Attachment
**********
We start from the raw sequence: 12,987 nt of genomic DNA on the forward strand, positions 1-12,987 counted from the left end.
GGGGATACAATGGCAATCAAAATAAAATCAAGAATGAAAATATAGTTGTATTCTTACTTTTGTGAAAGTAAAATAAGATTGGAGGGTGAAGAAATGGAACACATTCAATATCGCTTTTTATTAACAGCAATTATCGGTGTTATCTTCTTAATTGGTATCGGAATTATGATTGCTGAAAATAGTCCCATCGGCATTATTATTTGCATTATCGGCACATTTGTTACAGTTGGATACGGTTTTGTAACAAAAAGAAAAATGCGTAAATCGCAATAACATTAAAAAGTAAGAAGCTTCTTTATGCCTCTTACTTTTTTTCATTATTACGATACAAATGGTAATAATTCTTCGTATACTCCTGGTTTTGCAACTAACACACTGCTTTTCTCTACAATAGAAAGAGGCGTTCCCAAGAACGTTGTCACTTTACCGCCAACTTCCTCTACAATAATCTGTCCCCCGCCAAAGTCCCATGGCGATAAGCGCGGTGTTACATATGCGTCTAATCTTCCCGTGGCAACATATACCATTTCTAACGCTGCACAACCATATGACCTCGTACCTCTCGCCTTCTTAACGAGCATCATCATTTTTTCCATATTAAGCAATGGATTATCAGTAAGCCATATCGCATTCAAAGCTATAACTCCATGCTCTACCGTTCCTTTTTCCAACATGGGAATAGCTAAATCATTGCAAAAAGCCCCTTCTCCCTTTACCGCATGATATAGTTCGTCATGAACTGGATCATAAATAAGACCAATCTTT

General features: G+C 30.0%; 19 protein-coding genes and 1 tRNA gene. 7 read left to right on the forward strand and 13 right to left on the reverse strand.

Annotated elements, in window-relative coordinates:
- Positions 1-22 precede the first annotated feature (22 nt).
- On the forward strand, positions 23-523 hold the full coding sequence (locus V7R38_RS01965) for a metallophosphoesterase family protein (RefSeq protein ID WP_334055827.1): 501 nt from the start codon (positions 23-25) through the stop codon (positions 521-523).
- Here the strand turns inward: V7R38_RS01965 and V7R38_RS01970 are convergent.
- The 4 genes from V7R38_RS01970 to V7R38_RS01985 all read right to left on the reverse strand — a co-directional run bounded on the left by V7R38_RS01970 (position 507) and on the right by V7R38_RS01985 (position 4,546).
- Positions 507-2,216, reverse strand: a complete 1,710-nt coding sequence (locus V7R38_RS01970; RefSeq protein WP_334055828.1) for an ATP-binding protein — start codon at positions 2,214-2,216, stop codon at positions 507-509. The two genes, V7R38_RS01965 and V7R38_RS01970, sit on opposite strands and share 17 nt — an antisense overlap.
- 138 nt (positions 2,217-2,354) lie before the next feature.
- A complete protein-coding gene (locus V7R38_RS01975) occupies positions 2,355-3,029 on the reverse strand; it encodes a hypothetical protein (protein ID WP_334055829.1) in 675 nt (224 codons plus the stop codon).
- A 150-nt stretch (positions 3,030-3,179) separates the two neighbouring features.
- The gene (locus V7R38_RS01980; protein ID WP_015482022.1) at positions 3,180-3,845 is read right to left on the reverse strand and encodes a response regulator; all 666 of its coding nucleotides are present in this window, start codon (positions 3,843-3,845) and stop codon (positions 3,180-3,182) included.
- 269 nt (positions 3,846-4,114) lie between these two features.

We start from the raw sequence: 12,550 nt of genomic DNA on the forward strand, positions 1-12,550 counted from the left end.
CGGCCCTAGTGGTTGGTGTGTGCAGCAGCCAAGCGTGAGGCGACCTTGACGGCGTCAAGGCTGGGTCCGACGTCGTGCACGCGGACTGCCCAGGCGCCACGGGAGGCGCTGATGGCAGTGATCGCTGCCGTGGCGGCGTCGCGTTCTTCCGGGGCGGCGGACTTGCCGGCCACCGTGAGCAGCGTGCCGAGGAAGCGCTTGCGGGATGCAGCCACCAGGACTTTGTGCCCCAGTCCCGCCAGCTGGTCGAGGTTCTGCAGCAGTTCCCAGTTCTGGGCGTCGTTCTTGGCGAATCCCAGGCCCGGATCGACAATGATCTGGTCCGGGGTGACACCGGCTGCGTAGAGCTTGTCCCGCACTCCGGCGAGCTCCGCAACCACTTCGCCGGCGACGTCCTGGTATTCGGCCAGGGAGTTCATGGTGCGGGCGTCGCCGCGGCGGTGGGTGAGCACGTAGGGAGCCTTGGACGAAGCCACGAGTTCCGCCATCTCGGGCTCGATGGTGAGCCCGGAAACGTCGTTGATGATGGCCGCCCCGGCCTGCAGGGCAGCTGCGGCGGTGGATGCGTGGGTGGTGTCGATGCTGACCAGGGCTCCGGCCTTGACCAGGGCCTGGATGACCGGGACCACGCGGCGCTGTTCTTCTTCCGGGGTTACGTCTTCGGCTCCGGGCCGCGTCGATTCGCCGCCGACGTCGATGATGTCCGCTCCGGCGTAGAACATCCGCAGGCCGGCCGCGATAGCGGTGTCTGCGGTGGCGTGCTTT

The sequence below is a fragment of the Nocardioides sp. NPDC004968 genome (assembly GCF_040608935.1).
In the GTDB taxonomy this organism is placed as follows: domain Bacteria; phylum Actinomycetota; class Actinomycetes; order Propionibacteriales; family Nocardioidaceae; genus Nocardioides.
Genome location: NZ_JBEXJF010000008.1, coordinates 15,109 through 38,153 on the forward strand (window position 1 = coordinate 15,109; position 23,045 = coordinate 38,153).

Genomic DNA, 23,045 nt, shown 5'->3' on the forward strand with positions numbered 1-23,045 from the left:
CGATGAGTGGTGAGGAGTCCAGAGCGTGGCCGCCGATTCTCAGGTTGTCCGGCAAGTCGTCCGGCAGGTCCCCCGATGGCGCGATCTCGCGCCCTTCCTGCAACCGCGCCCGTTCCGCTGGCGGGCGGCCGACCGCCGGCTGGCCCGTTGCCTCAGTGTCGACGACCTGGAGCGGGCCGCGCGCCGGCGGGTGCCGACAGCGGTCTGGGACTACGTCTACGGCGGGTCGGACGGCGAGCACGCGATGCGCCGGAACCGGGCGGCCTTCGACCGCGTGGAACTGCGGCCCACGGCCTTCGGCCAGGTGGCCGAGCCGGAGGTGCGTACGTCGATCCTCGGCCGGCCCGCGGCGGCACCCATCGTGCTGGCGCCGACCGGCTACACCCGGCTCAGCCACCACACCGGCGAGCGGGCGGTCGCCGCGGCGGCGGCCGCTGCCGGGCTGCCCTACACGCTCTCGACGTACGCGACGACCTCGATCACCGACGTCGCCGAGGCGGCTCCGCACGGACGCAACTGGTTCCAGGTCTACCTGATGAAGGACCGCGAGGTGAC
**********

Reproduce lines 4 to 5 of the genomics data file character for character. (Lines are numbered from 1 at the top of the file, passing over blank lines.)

Annotated elements, in window-relative coordinates:
- Positions 1-22 precede the first annotated feature (22 nt).